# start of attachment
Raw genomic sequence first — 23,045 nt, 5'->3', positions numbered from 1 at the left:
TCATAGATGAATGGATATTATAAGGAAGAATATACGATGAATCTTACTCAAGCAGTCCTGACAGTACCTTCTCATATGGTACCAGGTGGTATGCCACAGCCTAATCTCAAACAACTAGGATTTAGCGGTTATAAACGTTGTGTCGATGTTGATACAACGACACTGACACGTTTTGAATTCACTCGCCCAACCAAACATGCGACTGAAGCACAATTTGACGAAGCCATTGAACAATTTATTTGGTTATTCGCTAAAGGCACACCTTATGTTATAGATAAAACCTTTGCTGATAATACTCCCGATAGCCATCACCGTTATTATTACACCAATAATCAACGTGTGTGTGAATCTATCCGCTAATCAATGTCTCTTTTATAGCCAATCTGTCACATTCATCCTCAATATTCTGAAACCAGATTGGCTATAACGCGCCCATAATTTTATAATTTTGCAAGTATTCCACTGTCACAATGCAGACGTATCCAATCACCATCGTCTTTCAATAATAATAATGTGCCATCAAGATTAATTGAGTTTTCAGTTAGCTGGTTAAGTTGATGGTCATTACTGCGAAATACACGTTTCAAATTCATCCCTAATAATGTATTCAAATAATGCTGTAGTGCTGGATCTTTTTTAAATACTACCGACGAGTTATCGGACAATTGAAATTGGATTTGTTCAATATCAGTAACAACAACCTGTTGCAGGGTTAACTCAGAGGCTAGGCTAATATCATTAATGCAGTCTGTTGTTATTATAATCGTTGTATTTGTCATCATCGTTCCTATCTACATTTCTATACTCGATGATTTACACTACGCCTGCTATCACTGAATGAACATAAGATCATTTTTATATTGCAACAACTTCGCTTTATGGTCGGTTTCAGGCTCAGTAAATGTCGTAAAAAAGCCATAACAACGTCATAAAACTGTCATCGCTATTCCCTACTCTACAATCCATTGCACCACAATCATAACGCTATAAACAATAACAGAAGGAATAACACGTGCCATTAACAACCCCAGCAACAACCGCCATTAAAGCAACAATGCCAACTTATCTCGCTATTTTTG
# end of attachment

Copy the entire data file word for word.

Raw genomic sequence first — 23,045 nt, 5'->3', positions numbered from 1 at the left:
TCATAGATGAATGGATATTATAAGGAAGAATATACGATGAATCTTACTCAAGCAGTCCTGACAGTACCTTCTCATATGGTACCAGGTGGTATGCCACAGCCTAATCTCAAACAACTAGGATTTAGCGGTTATAAACGTTGTGTCGATGTTGATACAACGACACTGACACGTTTTGAATTCACTCGCCCAACCAAACATGCGACTGAAGCACAATTTGACGAAGCCATTGAACAATTTATTTGGTTATTCGCTAAAGGCACACCTTATGTTATAGATAAAACCTTTGCTGATAATACTCCCGATAGCCATCACCGTTATTATTACACCAATAATCAACGTGTGTGTGAATCTATCCGCTAATCAATGTCTCTTTTATAGCCAATCTGTCACATTCATCCTCAATATTCTGAAACCAGATTGGCTATAACGCGCCCATAATTTTATAATTTTGCAAGTATTCCACTGTCACAATGCAGACGTATCCAATCACCATCGTCTTTCAATAATAATAATGTGCCATCAAGATTAATTGAGTTTTCAGTTAGCTGGTTAAGTTGATGGTCATTACTGCGAAATACACGTTTCAAATTCATCCCTAATAATGTATTCAAATAATGCTGTAGTGCTGGATCTTTTTTAAATACTACCGACGAGTTATCGGACAATTGAAATTGGATTTGTTCAATATCAGTAACAACAACCTGTTGCAGGGTTAACTCAGAGGCTAGGCTAATATCATTAATGCAGTCTGTTGTTATTATAATCGTTGTATTTGTCATCATCGTTCCTATCTACATTTCTATACTCGATGATTTACACTACGCCTGCTATCACTGAATGAACATAAGATCATTTTTATATTGCAACAACTTCGCTTTATGGTCGGTTTCAGGCTCAGTAAATGTCGTAAAAAAGCCATAACAACGTCATAAAACTGTCATCGCTATTCCCTACTCTACAATCCATTGCACCACAATCATAACGCTATAAACAATAACAGAAGGAATAACACGTGCCATTAACAACCCCAGCAACAACCGCCATTAAAGCAACAATGCCAACTTATCTCGCTATTTTTG